We show that a generic ring algorithm for breaking RSA in $\mathbb Z_N$ can be converted into an algorithm for factoring the corresponding RSA-modulus $N$. Our results imply that any attempt at breaking RSA without factoring $N$ will be non-generic and hence will have to manipulate the particular bit-representation of the input in $\mathbb Z_N$. This provides new evidence that breaking RSA may be equivalent to factoring the modulus.

This work creates a strong belief in the reverse problem; factoring is equivalent to the RSA problem, however, no proof yet!

Also a notable work on comparing $e$-th root algorithm with the factoring algorithms to see the trend;

  • 2007: Antoine Joux and David Naccache and Emmanuel Thomé When $e$-th Roots Become Easier Than Factoring

    We show that computing $e$-th roots modulo n is easier than factoring n with currently known methods, given subexponential access to an oracle outputting the roots of numbers of the form $x_i+c$.

As a result, we still have;

$$\text{the RSA problem} \stackrel{?}{\implies} \text{Factoring }$$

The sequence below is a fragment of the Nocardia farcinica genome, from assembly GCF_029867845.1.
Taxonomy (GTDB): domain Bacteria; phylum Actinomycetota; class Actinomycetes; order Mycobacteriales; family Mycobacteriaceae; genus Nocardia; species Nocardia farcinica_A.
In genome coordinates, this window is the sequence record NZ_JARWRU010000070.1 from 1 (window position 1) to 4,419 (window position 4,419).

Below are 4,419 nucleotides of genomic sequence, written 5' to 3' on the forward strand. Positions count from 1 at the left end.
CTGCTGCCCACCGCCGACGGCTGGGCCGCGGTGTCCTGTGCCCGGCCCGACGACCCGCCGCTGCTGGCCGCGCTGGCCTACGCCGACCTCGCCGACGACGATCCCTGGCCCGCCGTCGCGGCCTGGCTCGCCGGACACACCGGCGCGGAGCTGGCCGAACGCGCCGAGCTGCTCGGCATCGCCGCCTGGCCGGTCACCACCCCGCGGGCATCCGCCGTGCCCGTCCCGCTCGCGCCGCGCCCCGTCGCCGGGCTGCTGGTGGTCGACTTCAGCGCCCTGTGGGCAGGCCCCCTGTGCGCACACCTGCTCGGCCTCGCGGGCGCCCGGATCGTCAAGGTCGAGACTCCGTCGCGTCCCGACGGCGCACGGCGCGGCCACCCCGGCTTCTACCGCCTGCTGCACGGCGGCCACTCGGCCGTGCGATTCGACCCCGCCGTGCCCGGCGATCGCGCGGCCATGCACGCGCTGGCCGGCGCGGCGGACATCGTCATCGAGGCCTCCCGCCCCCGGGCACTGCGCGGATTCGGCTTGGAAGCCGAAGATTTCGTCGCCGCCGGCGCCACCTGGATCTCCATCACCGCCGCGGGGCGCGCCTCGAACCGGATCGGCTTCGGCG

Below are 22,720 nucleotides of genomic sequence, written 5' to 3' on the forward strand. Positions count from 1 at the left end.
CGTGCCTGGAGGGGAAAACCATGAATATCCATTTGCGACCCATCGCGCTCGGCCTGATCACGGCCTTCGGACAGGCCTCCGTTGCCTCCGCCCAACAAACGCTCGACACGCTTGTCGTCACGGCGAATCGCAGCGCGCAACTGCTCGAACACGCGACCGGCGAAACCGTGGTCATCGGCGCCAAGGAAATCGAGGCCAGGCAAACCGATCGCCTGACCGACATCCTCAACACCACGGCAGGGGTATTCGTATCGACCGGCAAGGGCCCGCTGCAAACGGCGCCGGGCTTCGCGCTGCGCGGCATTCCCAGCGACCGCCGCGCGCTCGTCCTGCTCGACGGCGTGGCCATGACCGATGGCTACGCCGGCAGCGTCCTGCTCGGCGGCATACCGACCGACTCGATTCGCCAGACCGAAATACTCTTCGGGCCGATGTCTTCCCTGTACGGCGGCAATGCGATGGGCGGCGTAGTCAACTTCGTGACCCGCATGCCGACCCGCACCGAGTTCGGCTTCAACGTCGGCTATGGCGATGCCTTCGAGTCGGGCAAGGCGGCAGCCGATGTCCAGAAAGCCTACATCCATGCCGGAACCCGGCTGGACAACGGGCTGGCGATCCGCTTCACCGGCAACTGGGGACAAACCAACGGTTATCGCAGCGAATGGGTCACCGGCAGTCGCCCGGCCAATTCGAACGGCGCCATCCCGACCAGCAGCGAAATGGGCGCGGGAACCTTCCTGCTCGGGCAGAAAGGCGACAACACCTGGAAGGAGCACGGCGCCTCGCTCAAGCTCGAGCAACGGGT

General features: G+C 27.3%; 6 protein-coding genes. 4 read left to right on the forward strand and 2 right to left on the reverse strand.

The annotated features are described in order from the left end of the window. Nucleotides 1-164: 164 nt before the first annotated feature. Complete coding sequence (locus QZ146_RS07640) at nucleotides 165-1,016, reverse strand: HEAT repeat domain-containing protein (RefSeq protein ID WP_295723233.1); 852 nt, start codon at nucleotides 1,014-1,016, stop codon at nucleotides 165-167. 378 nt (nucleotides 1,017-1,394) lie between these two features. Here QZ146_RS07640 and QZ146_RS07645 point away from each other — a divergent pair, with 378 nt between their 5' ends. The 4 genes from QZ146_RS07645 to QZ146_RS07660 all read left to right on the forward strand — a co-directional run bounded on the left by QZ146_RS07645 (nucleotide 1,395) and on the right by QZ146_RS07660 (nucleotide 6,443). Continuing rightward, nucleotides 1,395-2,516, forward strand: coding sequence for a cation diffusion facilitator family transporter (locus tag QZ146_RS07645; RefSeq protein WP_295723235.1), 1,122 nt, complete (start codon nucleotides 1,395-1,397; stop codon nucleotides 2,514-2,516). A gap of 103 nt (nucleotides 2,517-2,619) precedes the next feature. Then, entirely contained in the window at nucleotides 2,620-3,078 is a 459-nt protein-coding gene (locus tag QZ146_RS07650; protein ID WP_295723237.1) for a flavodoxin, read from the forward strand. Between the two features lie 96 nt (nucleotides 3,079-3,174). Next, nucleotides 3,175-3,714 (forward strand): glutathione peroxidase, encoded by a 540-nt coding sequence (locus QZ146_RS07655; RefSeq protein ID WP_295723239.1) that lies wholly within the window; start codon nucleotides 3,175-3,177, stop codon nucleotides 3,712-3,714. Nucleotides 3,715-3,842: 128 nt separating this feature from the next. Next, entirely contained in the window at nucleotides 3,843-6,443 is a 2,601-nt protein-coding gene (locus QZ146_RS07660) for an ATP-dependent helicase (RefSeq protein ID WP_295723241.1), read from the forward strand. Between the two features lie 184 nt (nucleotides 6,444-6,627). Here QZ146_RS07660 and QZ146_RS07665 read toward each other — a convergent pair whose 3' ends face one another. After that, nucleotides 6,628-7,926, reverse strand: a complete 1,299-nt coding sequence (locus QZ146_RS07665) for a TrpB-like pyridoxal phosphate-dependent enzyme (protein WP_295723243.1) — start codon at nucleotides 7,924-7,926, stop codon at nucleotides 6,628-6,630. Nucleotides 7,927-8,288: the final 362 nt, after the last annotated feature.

If factoring can be solved in polynomial time ( a common belief noted by Meir Moar) then by using the reduction from Hamiltonian Path to Factoring as Haldeman did in their DNA factoring then with the Karp's 21 reductions we can solve the $NP$-complete problems in polynomial time with factoring.


Dan Boneh's article with 977 citations is a good starting point to see the RSA's 20 years;

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  • $\begingroup$ If we consider the problem of finding the private exponent d then it is proven to be computationally equivalent to factoring n. – Can you elaborate on this? Is this referring to the idea that an attack may (theoretically) exist which could find the plaintext without finding d? $\endgroup$
    – forest
    May 9 at 21:27
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    $\begingroup$ @forest The first work is due to the Miller,'76. knowing $d$ is equal to factoring. The joint work Aggarwal and Maurer work on the generic ring model to show that breaking RSA is equal to factoring. This is the reverse of $\text{factoring} \implies \text{RSA problem}$ in the generic ring model ( that ring has no special properties than to be a ring). So if there is one, then once you solve the RSA problem then you can factor and get $d$ very easily. $\endgroup$
    – kelalaka
    May 9 at 21:48
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    $\begingroup$ If factoring is solvable in Polynomial time which I believe is the common belief. Then trivially there is a polynomial reduction from any problem to factoring. $\endgroup$